In Q3 2022, the business jet market exhibited strong performance, continuing a trend that began in the second half of 2020.
Driven by new users and returning customers, flight operations improved on a year-over-year basis, while demand translated into strong order activity as reported by manufacturers. Aircraft listings have increased in 2022; however, pricing remained stable in Q3 as overall levels were still low. With inflation and supply chain issues continuing in Q3, the biggest question going forward is the overall health of the global economy. Due to business aviation’s unique value proposition, strong demand, and pragmatic behavior by the OEMs, however, the business jet market has remained resilient.
Q3 2022 HIGHLIGHTS
- The global economy faces persistent inflation and rising interest rates but remained resilient in Q3 due to a healthy labor market and service sector growth.
- Flight operations in the quarter were above year-ago levels due to a combination of continued demand from new users and the re-entry of historical users to the market.
- OEMs continue to experience strong demand and backlogs now stand at $43.5 billion, a 38.8% increase compared to Q3 2021.
- Growth in transaction volume slowed in Q3 2022 as the pre-owned market normalized when compared to a record 2021 and new deliveries were slowed by supply chain issues.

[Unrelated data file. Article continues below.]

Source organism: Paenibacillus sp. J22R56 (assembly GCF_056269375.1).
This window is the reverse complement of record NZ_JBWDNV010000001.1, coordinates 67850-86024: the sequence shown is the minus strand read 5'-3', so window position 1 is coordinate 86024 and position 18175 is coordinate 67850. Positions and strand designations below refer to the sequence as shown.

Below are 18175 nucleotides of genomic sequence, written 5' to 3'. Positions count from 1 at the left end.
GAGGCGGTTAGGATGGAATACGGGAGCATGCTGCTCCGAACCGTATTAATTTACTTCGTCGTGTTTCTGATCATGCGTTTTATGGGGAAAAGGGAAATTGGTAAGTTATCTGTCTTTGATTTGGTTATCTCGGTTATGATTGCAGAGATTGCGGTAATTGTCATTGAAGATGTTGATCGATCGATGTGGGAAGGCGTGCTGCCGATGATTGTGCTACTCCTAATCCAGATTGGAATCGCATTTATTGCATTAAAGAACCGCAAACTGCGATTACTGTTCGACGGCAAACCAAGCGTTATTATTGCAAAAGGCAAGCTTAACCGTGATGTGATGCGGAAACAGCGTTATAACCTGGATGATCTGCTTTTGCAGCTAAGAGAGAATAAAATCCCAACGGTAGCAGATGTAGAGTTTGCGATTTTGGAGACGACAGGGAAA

- As listings increased in 2022, inventory levels were higher in Q3 than earlier in the year but remained well below historic levels.
- With demand strong and supply remaining at low levels, business jet bluebook values increased in Q3.
Inflation continued to be the major economic story in Q3 2022. Persistent inflation forced central banks around the world to raise interest rates, lowering stock prices and reducing wealthii. Other events that affected the global economy included the war in Ukraine, which created energy instability in Europe, and slowing growth in China.
The macroeconomic environment remained resilient, especially in the U.S., where payrolls and the service sector continued to grow in the quarter. Still, economists are now forecasting many economies will enter recession at some point in 2023 as rising interest rates increase borrowing costs and slow spending and investing. Those same economists expect the recession to be short and shallow, however.iii
Flight operations remained a bright spot for the business aviation market in Q3 2022. Despite a 2.7 percent decline between Q2 and Q3, flight operations in the quarter were 19.2 percent above levels in the same quarter pre-pandemic and 1.1 percent above year-ago levels.v